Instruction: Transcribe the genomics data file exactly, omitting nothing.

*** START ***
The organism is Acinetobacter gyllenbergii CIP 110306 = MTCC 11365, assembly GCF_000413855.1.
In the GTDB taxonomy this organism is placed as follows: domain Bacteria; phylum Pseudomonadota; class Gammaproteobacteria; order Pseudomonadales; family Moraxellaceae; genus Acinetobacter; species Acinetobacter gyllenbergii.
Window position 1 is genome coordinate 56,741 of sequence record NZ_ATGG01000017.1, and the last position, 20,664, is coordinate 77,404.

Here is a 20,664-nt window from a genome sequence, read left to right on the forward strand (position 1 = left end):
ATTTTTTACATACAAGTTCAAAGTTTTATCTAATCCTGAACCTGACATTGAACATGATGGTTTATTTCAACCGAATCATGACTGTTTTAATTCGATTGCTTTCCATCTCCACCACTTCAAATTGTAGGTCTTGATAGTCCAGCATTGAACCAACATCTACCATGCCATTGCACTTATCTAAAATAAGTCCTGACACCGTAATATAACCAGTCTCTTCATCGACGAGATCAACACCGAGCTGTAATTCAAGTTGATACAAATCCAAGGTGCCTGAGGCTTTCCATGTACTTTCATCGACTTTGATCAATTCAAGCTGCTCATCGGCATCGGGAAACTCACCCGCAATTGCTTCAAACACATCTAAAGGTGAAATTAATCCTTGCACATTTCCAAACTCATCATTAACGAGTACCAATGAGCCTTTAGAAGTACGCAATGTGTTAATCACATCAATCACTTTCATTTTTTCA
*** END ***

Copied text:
The organism is Acinetobacter gyllenbergii CIP 110306 = MTCC 11365, assembly GCF_000413855.1.
In the GTDB taxonomy this organism is placed as follows: domain Bacteria; phylum Pseudomonadota; class Gammaproteobacteria; order Pseudomonadales; family Moraxellaceae; genus Acinetobacter; species Acinetobacter gyllenbergii.
Window position 1 is genome coordinate 56,741 of sequence record NZ_ATGG01000017.1, and the last position, 20,664, is coordinate 77,404.

Here is a 20,664-nt window from a genome sequence, read left to right on the forward strand (position 1 = left end):
ATTTTTTACATACAAGTTCAAAGTTTTATCTAATCCTGAACCTGACATTGAACATGATGGTTTATTTCAACCGAATCATGACTGTTTTAATTCGATTGCTTTCCATCTCCACCACTTCAAATTGTAGGTCTTGATAGTCCAGCATTGAACCAACATCTACCATGCCATTGCACTTATCTAAAATAAGTCCTGACACCGTAATATAACCAGTCTCTTCATCGACGAGATCAACACCGAGCTGTAATTCAAGTTGATACAAATCCAAGGTGCCTGAGGCTTTCCATGTACTTTCATCGACTTTGATCAATTCAAGCTGCTCATCGGCATCGGGAAACTCACCCGCAATTGCTTCAAACACATCTAAAGGTGAAATTAATCCTTGCACATTTCCAAACTCATCATTAACGAGTACCAATGAGCCTTTAGAAGTACGCAATGTGTTAATCACATCAATCACTTTCATTTTTTCA